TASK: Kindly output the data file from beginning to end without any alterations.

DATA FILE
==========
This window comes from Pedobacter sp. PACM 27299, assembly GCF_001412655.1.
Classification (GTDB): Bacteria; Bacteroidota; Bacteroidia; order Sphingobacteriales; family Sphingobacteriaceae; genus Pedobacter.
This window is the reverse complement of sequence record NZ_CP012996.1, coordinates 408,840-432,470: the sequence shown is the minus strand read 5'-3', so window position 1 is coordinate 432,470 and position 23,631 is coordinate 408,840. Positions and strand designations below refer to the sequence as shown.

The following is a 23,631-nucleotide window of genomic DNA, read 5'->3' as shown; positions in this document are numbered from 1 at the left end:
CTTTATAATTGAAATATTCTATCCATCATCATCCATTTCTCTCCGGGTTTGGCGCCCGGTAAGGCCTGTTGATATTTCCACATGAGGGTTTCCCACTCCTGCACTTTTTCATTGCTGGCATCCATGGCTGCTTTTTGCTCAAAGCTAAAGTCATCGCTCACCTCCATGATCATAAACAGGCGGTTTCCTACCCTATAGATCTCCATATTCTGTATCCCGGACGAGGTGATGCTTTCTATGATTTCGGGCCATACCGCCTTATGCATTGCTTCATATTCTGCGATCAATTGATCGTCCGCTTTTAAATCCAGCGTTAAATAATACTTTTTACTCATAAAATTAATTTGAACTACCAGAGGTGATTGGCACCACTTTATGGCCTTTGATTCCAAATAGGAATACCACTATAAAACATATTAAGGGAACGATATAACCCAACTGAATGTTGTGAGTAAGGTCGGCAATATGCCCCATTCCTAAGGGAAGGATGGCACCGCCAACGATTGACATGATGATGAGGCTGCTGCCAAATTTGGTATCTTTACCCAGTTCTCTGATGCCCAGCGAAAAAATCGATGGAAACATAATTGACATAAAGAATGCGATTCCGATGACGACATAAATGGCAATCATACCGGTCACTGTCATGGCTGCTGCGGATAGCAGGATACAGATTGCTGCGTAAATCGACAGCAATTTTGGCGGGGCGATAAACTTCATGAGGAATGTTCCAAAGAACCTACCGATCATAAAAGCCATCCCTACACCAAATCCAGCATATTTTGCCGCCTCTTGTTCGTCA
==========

This window comes from Pedobacter sp. PACM 27299, assembly GCF_001412655.1.
Classification (GTDB): Bacteria; Bacteroidota; Bacteroidia; order Sphingobacteriales; family Sphingobacteriaceae; genus Pedobacter.
This window is the reverse complement of sequence record NZ_CP012996.1, coordinates 408,840-432,470: the sequence shown is the minus strand read 5'-3', so window position 1 is coordinate 432,470 and position 23,631 is coordinate 408,840. Positions and strand designations below refer to the sequence as shown.

The following is a 23,631-nucleotide window of genomic DNA, read 5'->3' as shown; positions in this document are numbered from 1 at the left end:
CTTTATAATTGAAATATTCTATCCATCATCATCCATTTCTCTCCGGGTTTGGCGCCCGGTAAGGCCTGTTGATATTTCCACATGAGGGTTTCCCACTCCTGCACTTTTTCATTGCTGGCATCCATGGCTGCTTTTTGCTCAAAGCTAAAGTCATCGCTCACCTCCATGATCATAAACAGGCGGTTTCCTACCCTATAGATCTCCATATTCTGTATCCCGGACGAGGTGATGCTTTCTATGATTTCGGGCCATACCGCCTTATGCATTGCTTCATATTCTGCGATCAATTGATCGTCCGCTTTTAAATCCAGCGTTAAATAATACTTTTTACTCATAAAATTAATTTGAACTACCAGAGGTGATTGGCACCACTTTATGGCCTTTGATTCCAAATAGGAATACCACTATAAAACATATTAAGGGAACGATATAACCCAACTGAATGTTGTGAGTAAGGTCGGCAATATGCCCCATTCCTAAGGGAAGGATGGCACCGCCAACGATTGACATGATGATGAGGCTGCTGCCAAATTTGGTATCTTTACCCAGTTCTCTGATGCCCAGCGAAAAAATCGATGGAAACATAATTGACATAAAGAATGCGATTCCGATGACGACATAAATGGCAATCATACCGGTCACTGTCATGGCTGCTGCGGATAGCAGGATACAGATTGCTGCGTAAATCGACAGCAATTTTGGCGGGGCGATAAACTTCATGAGGAATGTTCCAAAGAACCTACCGATCATAAAAGCCATCCCTACACCAAATCCAGCATATTTTGCCGCCTCTTGTTCGTCA